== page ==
During a period of life when a kid’s biggest worry should be studying for an exam or hoping he can get a date to the junior prom, Shaun Johnson was suffering through a concerning case of the blues last December.
“Everything was just kind of harder,” the Lawrence High senior said. “Every day I was really tired, I didn’t want to eat in the morning. I don’t know why that developed but I stopped eating in the morning.”
Fortunately, he had a support system.
“For sure, my parents were always taking care of me,” Johnson said. “They were making sure I got my work done, because I really didn’t feel like ever doing anything.”
The cause of this depression was due to a freak gym class injury that cost Johnson a big chunk of his junior basketball season. But the good news is, Johnson is back with appetite intact. He is feeling better than ever and ready to be a major force on the Cardinals this season.
“I just felt bad for him,” coach Jeff Molinelli said. “Going into his junior year you could see how special he was going to be. He worked so freaking hard. This year he’s healthy, looks good. Knock on wood he can stay healthy and hopefully have a great year. He deserves it, he’s a great kid.”
Johnson’s mishap occurred on the same day that Lawrence was going to have its first scrimmage. After playing for the freshman team in 9th grade and the JV team as a sophomore, he had improved to the point he was going to be a varsity starter. He was fired up.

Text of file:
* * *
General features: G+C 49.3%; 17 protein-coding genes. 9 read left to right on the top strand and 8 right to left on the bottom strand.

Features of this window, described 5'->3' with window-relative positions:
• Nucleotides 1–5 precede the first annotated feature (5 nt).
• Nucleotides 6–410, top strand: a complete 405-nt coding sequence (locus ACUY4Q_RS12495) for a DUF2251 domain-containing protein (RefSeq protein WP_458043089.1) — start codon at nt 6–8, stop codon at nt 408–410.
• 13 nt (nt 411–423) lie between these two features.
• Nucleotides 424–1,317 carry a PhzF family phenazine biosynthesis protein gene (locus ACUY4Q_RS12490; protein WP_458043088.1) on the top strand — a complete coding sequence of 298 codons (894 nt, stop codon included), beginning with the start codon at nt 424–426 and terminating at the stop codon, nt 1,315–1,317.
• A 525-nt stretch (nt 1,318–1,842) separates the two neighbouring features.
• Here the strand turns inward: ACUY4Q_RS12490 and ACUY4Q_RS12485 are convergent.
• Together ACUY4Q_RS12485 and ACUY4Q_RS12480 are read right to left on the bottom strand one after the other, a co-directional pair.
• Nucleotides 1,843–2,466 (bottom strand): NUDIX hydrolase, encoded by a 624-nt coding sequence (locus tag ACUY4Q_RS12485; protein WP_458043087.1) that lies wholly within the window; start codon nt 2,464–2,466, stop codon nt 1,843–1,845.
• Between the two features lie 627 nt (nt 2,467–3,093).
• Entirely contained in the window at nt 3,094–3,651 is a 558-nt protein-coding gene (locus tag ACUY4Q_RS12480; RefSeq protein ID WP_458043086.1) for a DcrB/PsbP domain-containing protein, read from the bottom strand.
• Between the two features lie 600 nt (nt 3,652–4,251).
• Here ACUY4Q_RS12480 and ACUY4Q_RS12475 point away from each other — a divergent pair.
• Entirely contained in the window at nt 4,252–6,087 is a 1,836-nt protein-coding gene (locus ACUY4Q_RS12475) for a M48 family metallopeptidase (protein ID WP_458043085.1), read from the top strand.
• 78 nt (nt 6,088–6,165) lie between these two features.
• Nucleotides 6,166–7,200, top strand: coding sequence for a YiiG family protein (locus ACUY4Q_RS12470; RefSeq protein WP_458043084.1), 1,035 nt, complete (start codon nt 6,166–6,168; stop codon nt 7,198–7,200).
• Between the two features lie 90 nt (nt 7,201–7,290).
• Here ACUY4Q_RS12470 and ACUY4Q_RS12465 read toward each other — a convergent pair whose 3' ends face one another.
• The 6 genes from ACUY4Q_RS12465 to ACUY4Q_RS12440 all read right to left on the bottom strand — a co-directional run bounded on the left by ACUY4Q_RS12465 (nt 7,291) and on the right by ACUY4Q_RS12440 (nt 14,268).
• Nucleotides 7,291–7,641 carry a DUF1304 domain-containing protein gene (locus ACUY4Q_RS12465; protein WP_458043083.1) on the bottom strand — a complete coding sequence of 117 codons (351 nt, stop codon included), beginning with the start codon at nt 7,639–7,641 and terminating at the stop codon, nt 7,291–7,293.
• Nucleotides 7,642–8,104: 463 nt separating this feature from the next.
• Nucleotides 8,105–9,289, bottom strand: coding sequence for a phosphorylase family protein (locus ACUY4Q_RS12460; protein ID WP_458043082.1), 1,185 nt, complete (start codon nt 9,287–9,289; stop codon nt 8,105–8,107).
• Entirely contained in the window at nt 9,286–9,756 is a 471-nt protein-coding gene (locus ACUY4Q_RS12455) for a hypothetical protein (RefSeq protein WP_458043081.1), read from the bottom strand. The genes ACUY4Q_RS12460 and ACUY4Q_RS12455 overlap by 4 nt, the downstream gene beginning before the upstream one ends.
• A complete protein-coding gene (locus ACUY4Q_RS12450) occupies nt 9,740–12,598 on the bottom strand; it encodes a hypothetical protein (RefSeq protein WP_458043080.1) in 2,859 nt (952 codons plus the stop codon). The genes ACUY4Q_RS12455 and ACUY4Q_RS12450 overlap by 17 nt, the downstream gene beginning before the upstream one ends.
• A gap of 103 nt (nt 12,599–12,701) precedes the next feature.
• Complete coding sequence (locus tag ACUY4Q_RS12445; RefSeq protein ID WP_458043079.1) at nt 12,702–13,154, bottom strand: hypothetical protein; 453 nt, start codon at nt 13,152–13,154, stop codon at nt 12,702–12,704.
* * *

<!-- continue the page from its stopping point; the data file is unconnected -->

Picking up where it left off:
Then he was let down.
During that fateful gym class, Johnson went up for a two-handed dunk “with the intention to hang on the rim.” The laws of physics had other plans, however. Johnson’s hand slipped off the rim and somehow, his body contorted and flipped forward and he plummeted face first to the floor. His natural instinct was to put his arms out to break the fall.
The result was two broken wrists.
“It’s like when you bang your knee and it’s hard to move your leg for a second,” Johnson recalled. “It felt like that, so I was thinking maybe it would be hard to move for a second and then I’d be OK after a while. After a few minutes I tried to pick up a water bottle and my hand was shaking real bad and I figured there was probably something wrong.”
Johnson was sent to the hospital by the school nurse, where the diagnosis showed two breaks and the estimate was that he would miss between four to eight weeks. Suddenly, the joy of playing varsity basketball was turned inside out.
“It was really kind of devastating,” Johnson said. “Especially when it happened and I knew I wasn’t gonna come back until deep in the season. It was tough the whole time, especially when we would play and have some close games and I would think ‘Man we could have won that game if I was playing.’ That was the hardest thing to do was watch those games.”
Although he did not have surgery, Johnson had to wear splints and wraps on both wrists. He could still write and type in the classroom and do cardiovascular workouts to keep in shape, but was unable to handle a basketball.
Ten games into the season Johnson finally returned with the wraps still in place. All his work and preparation had been diminished, however, as he tried to regain his stride.
“When I came back it was really hard to play,” he said. “I hadn’t been playing for so long, I was rusty. I didn’t know the plays as well as I should have. I couldn’t shoot that well, I couldn’t handle the ball that well, everything was kind of off.